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PLAYMAKER By John Kinmonth

As a three-time NBA Hall of Fame recipient, nobody would blame Lenny Wilkens if he dropped a few names here and there. After all, he did play against Oscar Robertson, coach the U.S. Olympic Team in the 1996 Atlanta Summer Games, and—perhaps most impressive—led the Seattle SuperSonics to their only NBA Championship in 1979.

But instead of casually mentioning dinner in Barcelona with Michael Jordan or the time he vied with Wilt Chamberlain for the league’s most valuable player, Lenny gets most animated about names you’ve probably never heard.

5 ReflectionsSome are doctors. Some are childhood friends. But the common thread is caring about healthcare with dignity for low-income families and children.

When Lenny originally entered the NBA as a first-round pick in the 1960 draft, things were a bit different. For one, Lenny’s salary for the title-contending St. Louis Hawks (now Atlanta) necessitated an off-season job that didn’t involve shoe commercials.

And two, his charity work was exactly as it sounds—work.

“I got involved working with high-school dropouts at a clinic run by Jewish Employment Services,” he says.

And he wasn’t just shooting a couple baskets with the kids and mugging for photos.

“My job was a motivational counselor. I’d sit with them and talk to them about career counseling—how to sit for an interview, how to dress,” he says. “I was just a rookie in the NBA talking to these kids.”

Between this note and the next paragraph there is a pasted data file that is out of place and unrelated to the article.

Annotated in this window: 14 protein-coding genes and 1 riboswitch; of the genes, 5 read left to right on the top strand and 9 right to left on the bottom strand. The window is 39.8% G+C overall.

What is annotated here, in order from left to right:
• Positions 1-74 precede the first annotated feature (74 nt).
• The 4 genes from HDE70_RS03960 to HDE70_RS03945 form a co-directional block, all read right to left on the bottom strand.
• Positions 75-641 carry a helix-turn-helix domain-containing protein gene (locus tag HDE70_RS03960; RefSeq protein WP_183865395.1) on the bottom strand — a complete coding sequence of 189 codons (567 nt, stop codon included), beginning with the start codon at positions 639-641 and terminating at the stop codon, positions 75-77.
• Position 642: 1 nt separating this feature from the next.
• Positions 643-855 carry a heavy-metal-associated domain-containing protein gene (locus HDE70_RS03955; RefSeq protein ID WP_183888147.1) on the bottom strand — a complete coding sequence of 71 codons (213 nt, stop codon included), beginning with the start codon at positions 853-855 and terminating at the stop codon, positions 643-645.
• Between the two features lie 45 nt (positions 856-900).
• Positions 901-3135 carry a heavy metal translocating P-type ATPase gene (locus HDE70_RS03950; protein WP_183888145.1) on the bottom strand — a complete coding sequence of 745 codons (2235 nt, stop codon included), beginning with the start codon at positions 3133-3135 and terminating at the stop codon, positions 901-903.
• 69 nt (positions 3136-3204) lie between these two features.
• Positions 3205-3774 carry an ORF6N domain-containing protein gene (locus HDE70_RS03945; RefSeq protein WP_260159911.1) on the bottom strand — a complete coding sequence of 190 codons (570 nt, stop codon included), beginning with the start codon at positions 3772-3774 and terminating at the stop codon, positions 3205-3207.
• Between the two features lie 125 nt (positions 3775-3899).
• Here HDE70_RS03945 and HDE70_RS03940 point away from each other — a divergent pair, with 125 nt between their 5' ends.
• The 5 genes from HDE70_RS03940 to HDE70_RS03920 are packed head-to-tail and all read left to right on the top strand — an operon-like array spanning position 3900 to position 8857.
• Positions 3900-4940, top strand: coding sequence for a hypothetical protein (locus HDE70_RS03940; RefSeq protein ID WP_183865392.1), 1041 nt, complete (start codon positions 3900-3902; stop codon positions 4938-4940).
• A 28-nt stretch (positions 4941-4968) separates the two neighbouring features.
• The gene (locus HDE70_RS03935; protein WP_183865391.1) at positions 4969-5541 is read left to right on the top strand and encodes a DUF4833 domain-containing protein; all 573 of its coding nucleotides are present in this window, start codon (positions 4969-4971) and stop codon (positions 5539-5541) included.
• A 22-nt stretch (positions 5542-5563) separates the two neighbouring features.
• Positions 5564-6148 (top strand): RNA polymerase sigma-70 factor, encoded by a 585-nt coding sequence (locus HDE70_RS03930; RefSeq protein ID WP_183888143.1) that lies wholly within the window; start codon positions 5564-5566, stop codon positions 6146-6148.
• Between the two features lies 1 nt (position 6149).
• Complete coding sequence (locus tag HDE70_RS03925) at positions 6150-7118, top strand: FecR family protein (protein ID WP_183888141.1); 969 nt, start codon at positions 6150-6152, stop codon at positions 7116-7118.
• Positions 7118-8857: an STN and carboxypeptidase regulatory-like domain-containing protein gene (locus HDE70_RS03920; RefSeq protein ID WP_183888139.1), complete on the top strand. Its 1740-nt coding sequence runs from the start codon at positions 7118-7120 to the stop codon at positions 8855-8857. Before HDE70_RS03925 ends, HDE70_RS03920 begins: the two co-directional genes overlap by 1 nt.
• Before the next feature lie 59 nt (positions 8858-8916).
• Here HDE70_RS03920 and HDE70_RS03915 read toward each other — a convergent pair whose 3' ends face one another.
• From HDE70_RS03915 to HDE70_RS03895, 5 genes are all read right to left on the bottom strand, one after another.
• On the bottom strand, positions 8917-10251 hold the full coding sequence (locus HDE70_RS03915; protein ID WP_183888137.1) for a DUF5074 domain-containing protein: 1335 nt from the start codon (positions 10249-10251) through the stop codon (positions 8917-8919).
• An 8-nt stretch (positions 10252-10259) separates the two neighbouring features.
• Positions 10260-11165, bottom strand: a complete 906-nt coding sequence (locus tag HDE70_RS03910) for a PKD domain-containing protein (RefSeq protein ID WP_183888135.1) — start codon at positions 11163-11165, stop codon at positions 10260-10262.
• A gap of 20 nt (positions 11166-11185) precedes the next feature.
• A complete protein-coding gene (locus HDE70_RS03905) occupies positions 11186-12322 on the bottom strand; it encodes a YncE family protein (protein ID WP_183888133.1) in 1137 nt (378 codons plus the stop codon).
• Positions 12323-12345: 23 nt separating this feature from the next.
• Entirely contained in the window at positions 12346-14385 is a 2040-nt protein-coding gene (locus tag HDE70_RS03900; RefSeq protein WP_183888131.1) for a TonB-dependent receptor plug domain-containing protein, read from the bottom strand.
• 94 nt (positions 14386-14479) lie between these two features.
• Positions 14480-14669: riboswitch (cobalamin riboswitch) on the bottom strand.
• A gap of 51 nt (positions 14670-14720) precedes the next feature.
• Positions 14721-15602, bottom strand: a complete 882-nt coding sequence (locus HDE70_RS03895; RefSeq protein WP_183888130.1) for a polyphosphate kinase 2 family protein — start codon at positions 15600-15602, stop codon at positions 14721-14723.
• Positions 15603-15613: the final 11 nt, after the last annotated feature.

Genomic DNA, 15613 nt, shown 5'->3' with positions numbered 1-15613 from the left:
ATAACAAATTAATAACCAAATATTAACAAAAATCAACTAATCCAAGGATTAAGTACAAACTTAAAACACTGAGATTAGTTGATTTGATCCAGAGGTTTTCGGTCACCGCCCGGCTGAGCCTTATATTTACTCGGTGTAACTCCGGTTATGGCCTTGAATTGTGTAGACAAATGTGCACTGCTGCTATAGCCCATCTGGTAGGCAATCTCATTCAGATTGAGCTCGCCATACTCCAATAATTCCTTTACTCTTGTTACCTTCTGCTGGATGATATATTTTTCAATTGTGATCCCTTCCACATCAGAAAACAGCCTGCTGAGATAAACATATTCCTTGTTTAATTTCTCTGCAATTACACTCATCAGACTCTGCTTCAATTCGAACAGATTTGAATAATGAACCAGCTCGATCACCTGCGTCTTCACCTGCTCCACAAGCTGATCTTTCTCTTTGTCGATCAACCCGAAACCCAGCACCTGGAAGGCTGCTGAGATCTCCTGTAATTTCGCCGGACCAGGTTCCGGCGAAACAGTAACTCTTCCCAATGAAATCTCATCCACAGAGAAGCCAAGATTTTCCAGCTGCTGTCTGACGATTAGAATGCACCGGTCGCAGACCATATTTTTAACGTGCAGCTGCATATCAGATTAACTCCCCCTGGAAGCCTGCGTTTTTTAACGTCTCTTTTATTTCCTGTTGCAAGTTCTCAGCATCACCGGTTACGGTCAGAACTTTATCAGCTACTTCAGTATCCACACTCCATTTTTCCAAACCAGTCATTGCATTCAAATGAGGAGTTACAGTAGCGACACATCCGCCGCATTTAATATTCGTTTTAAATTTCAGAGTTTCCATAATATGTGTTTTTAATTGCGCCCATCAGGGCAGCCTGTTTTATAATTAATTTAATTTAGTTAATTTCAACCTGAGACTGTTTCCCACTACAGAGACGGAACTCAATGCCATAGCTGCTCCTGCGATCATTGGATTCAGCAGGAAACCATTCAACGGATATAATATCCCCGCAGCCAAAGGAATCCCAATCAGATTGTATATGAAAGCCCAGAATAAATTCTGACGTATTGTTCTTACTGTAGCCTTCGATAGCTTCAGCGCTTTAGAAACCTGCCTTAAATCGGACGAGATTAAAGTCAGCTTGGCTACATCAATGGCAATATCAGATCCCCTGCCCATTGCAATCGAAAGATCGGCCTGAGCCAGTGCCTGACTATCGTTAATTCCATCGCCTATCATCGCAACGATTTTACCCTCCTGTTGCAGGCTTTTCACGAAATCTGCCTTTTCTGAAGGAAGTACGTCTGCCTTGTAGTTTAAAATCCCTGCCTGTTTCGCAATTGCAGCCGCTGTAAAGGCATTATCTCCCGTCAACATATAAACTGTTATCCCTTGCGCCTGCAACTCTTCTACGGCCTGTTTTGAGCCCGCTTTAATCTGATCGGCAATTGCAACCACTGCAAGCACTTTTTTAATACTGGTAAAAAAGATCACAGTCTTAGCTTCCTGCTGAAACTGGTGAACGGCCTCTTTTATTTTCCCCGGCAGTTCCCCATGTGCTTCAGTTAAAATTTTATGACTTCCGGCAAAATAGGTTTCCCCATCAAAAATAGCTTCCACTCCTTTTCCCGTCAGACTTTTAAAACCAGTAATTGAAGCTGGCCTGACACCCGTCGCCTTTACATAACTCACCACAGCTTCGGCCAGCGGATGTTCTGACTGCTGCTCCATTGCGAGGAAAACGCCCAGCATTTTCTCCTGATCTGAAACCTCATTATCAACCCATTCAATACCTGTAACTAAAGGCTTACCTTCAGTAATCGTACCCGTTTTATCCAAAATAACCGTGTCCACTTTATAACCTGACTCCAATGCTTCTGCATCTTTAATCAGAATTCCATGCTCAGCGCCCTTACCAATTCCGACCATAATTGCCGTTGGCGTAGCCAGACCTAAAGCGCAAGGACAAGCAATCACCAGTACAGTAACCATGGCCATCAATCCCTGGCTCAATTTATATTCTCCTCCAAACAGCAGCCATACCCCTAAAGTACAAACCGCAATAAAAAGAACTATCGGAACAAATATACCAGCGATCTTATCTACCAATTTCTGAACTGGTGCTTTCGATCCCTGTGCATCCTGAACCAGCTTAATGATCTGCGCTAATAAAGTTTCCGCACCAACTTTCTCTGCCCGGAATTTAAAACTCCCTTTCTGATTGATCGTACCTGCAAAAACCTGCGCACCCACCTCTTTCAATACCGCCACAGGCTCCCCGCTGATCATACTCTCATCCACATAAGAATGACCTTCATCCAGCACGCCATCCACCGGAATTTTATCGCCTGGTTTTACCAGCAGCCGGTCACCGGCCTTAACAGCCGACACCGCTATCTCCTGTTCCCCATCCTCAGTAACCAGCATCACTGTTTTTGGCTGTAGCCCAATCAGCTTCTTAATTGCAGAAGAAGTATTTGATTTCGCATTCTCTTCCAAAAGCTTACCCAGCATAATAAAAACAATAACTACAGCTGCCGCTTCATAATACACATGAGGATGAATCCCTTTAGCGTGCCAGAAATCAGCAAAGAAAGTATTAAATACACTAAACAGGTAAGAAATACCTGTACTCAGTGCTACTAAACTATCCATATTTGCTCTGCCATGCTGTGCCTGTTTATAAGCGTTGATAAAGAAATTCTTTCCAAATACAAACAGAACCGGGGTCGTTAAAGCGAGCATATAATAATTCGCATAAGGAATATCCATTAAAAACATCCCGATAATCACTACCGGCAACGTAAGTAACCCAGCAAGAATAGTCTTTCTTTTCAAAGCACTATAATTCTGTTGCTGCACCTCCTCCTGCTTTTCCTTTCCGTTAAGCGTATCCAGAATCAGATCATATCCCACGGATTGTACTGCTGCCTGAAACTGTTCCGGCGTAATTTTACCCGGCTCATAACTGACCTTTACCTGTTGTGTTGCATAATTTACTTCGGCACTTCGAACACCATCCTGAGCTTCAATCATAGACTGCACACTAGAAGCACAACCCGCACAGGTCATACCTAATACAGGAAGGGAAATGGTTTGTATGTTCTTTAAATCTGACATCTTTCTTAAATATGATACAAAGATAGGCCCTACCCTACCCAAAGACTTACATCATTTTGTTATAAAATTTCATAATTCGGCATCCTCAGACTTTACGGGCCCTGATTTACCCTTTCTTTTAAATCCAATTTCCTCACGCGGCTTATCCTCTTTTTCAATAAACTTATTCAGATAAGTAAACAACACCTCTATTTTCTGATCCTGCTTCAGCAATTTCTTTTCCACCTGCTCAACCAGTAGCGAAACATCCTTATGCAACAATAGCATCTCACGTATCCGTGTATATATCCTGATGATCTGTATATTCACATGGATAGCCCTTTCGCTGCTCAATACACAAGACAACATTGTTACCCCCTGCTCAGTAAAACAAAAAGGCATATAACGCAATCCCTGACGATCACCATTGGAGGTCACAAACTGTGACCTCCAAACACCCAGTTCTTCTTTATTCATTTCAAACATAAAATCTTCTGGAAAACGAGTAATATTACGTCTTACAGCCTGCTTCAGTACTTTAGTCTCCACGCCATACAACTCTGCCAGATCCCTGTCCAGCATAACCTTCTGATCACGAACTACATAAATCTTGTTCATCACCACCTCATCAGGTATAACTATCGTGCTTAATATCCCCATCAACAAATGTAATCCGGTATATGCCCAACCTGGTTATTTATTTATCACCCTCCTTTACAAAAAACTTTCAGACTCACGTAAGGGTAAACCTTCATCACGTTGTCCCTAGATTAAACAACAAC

Retired from coaching in 2005 and now living in Bellevue, Lenny earnestly describes his childhood as the early inspiration for his nonprofit involvement.

“As a youngster, I grew up in Brooklyn. My dad died when I was 5. It was very difficult for my mother to raise five of us,” he says. “She wasn’t able to afford health insurance. We had to go to a local clinic, but I resented it because I didn’t think they treated people very nice, especially if you were a minority. You were just a number. As a youngster, it made a huge impression on me. It always kind of stuck in mind.”

After Lenny was traded to Seattle in 1968, he was eventually introduced to the Odessa Brown Children’s Clinic, which provides healthcare services for children in need. One of the clinic’s first doctors—and the first African American woman pediatrician in Washington—touched a chord with Lenny’s past.

“Dr. Blanche Lavizzo coined the phrase, ‘Quality care with dignity,’” he says. “I wanted to know how I could help.”

His first contribution came in the form of being humbly roasted at an all-star dinner.

“The proceeds went to the clinic,” he says.

Despite going on to play and coach in Portland, Cleveland, Atlanta, Toronto and New York, Lenny’s family had fallen in love with Seattle and kept a permanent home in the area.

“I was attracted to the outdoors, the mountains and lakes,” he says. They also maintained ties with the Odessa Brown Children’s Clinic, eventually starting the Lenny Wilkens Foundation with his family to raise support for the clinic and promote healthcare, education and respect for every child.

And the foundation has come a long way from Lenny’s initial roast.

This past year, more than 500 people came out for the annual Lenny Wilkens Foundation Celebrity Classic Weekend. With a dinner auction and golf tournament at Echo Falls, Lenny invites former players and other celebrity guests from all over the country to participate.

“They donate their time so we have a low overhead, which allows us to give more,” he says. Lenny also enjoys taking individuals down to the clinic in Seattle’s Central District.

“We take them over to the clinic and see that they’re blown away,” he says.

And when asked about his role during the tour, Lenny can’t help but drop a few favorite names—like Odessa Brown Medical Director Dr. Benjamin Danielson.

“I’ll usually say a few things, but Dr. Danielson is such a bright guy,” he says.


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